c) Accelerated quality control process
    To optimize the whole data quality control process, we have designed a streamlined pipeline and undergone data splitting for big sequencing data and auto-parallelization.

    1. Chen Y, Chen Y, Shi C, et al. SOAPnuke: a MapReduce acceleration-supported software for integrated quality control and preprocessing of high-throughput sequencing data. Gigascience. 2018;7(1):1-6. doi:10.1093/gigascience/gix120.

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    Simon Valentine, Chief Commercial Officer, Basepair

    Quality control (QC) of sequencing data is critical to performing successful genomic analyses. With a few clicks, Basepair allows you to QC raw reads from a variety of datatypes (RNA-seq, ChIP-seq, ATAC-seq, single-cell RNA-seq, WGS/WES, etc.) using industry-standard bioinformatics tools, while also providing helpful visualizations and reports to assess your data. The first step in each of our analysis workflows always includes trimming of low-quality bases as well as detection and removal of adapter contamination.

    We provide summary statistics and visualizations that allow you to quickly compare each sample within a project in order to check for the proper enrichment, signal/noise ratio, and any potential experimental bias before moving on to downstream analyses.

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    QIAGEN Digital Insights Team​

    QIAGEN CLC Genomics Workbench Premium has all the tools scientists need for success with sequencing data analysis – whether they are analyzing RNA, DNA, microbial data, single-cell data, etc. It even has pre-defined workflows that can be customized depending on specific needs. To ensure high-quality sequencing data for downstream analyses using QIAGEN CLC, here are some recommended steps for quality control, which are generally universal:

    a. Quality control and trimming of raw data: This is the first step in the sequencing data analysis pipeline; you should check the quality of the raw data and trim any low-quality reads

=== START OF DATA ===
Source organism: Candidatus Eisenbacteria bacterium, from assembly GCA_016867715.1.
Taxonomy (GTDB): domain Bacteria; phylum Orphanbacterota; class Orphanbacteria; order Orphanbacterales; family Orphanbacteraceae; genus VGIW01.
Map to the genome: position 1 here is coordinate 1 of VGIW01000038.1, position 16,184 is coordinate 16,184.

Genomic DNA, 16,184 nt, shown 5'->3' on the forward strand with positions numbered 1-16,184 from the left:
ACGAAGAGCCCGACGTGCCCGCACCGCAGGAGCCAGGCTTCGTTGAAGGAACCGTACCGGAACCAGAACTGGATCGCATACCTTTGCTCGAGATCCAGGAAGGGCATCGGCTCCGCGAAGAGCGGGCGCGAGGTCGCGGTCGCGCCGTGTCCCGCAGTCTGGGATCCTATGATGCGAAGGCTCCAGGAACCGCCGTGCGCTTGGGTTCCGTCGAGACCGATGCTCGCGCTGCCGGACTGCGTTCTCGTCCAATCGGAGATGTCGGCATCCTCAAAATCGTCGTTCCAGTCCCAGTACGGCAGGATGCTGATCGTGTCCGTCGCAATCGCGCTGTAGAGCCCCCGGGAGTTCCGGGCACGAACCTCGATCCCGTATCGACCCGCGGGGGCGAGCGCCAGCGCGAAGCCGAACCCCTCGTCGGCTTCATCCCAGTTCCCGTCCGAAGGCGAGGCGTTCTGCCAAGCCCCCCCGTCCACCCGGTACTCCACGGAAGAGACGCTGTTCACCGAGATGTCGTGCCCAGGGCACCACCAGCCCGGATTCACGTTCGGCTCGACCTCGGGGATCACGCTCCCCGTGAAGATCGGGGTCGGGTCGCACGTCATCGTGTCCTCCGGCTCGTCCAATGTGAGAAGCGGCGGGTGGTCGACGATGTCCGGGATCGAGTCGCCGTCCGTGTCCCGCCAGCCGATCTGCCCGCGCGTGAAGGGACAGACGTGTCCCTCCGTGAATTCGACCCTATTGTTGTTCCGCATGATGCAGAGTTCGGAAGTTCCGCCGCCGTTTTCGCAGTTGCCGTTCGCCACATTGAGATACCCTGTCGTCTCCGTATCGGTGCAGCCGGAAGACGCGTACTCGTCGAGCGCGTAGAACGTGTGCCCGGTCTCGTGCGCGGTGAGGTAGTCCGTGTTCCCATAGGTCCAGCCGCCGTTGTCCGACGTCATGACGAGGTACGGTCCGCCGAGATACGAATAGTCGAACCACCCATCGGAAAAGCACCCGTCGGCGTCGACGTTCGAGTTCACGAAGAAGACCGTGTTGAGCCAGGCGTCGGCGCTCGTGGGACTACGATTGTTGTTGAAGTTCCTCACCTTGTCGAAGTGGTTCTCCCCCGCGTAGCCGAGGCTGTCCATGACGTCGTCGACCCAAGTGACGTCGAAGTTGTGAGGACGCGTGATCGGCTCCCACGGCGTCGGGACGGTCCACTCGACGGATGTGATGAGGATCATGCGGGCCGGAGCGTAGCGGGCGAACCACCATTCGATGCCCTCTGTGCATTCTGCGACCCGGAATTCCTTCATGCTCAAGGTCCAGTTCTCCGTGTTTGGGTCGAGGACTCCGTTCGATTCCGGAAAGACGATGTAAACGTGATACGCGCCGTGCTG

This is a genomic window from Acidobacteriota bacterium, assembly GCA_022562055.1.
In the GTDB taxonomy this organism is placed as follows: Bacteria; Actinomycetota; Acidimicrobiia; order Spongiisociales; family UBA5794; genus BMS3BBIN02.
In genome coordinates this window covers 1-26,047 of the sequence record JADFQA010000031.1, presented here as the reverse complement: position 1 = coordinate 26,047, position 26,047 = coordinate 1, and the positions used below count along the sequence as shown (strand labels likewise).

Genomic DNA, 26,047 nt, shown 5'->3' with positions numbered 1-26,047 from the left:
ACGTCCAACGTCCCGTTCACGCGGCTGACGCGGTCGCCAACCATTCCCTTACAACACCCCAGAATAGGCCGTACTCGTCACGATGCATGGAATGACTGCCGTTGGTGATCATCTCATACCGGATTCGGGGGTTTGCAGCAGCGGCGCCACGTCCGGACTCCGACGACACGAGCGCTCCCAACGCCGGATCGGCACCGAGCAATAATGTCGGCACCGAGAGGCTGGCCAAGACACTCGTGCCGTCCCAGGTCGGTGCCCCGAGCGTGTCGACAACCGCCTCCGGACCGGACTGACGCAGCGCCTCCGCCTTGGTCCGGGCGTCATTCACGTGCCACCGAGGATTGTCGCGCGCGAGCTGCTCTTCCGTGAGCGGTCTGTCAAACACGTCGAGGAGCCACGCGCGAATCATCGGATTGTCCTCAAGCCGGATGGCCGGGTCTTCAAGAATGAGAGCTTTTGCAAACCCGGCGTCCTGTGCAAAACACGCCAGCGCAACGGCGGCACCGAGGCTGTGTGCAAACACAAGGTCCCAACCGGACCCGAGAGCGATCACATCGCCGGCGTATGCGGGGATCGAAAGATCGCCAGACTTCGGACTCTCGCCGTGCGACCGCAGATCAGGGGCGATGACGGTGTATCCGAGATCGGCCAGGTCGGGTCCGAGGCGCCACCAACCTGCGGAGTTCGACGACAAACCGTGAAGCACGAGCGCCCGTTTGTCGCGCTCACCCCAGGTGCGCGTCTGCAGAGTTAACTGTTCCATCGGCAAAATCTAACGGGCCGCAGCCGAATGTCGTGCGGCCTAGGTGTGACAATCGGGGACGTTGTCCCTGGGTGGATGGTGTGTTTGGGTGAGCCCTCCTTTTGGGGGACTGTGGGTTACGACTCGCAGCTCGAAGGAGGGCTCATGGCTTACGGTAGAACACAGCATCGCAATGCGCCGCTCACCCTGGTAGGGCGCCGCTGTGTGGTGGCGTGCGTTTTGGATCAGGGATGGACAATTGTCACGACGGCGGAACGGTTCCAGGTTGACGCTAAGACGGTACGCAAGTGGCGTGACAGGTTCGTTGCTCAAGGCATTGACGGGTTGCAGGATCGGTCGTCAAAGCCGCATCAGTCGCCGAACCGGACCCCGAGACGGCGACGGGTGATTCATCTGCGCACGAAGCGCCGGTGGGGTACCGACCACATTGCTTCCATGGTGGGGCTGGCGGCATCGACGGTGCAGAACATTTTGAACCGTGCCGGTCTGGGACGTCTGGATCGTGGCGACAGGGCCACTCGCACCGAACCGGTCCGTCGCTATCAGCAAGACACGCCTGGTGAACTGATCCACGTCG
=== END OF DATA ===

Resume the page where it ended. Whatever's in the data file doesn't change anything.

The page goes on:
b. De novo assembly of reads: This will generate an assembled sequence
    c. Mapping of reads: The trimmed reads should then be mapped to a reference genome. Important QC metrics are the number of reads mapped to a reference genome, and for panels, the number of reads mapped to target regions in addition to coverage
    d. Variant calling: The mapped reads will serve to find germline or somatic variants
    e. Post-variant calling quality control: Once variant calling is complete, it is essential to check the quality of the called variants

    To ensure the data is high enough quality for downstream analyses, it is essential to follow best practices for quality control and consider the specific requirements for the downstream analysis. It is also possible to validate the analysis results using additional methods, such as PCR or Sanger sequencing. Additionally, it may be helpful to consult with experts in the field and seek advice from the scientific community to ensure your experimental design is robust for the best possible outcome.

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    Mike Lelivelt, VP of Software Product Management and Marketing, Illumina​

    Data quality starts with manufacturing at Illumina, ensuring our reagents are created under ISO-certified processes. Once it gets to the customer, each of our instrument runs provides extensive performance feedback to the operator, ensuring everything is within normal tolerances. Each base is assigned a quality score that predicts the accuracy of the base calls. Data that is below tolerance is removed. This is based on the Q scores people are fond of talking about. It’s about the quality of the base call, not the variant. And yes, it is a critical measure, but not the only one.

    Quality base-level data from millions of reads are then fed into algorithms to map the reads into the genome and then call variants. Each of these steps has its own performance evaluation process. Illumina routinely benchmarks data against standard performance metrics provided by the Precision FDA Challenges. The Illumina DRAGEN™ pipelines are routinely awarded as the most accurate.

    Check out the second, third, fourth, fifth, and sixth (final) installment of our Q&A series!

    • AndrewO
      AndrewO commented
      Editing a comment
      It's interesting to see how each company took the question a bit differently. I guess it depends on what kind of data you're talking about (RNA, DNA, etc) and at what stage/step in your workflow.

    • Ben3
      Ben3 commented
      Editing a comment
      AndrewO that's true. A lot of these questions could be taken into several different directions so it's interesting to see how each provider answers them.